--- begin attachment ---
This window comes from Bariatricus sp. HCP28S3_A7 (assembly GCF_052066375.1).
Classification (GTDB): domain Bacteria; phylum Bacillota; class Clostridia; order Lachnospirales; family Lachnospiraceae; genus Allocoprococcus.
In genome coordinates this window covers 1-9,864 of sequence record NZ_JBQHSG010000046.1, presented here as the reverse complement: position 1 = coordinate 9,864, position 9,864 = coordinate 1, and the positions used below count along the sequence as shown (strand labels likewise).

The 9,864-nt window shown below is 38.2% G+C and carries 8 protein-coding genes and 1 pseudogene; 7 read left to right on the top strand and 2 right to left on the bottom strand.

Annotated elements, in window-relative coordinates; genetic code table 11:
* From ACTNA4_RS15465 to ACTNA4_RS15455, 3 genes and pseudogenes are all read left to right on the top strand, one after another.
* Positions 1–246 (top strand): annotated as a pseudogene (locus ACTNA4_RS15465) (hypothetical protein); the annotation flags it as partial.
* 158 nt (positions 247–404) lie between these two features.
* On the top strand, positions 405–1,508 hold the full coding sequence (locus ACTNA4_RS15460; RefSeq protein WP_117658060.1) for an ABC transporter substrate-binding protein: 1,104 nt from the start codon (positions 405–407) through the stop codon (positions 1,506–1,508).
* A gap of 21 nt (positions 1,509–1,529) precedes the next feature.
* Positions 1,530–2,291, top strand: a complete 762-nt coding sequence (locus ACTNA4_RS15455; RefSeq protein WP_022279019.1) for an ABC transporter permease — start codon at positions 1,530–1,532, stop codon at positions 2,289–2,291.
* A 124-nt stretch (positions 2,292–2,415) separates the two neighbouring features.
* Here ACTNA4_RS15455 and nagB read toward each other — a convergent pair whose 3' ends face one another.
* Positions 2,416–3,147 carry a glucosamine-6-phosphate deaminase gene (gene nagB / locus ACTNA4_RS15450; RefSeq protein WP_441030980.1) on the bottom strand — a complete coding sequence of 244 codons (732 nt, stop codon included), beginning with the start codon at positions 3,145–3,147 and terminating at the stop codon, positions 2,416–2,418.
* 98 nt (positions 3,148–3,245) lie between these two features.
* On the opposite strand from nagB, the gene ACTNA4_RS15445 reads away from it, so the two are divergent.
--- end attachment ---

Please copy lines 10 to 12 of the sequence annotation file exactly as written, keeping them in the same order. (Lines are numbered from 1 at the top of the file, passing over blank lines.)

* A gap of 21 nt (positions 1,509–1,529) precedes the next feature.
* Positions 1,530–2,291, top strand: a complete 762-nt coding sequence (locus ACTNA4_RS15455; RefSeq protein WP_022279019.1) for an ABC transporter permease — start codon at positions 1,530–1,532, stop codon at positions 2,289–2,291.
* A 124-nt stretch (positions 2,292–2,415) separates the two neighbouring features.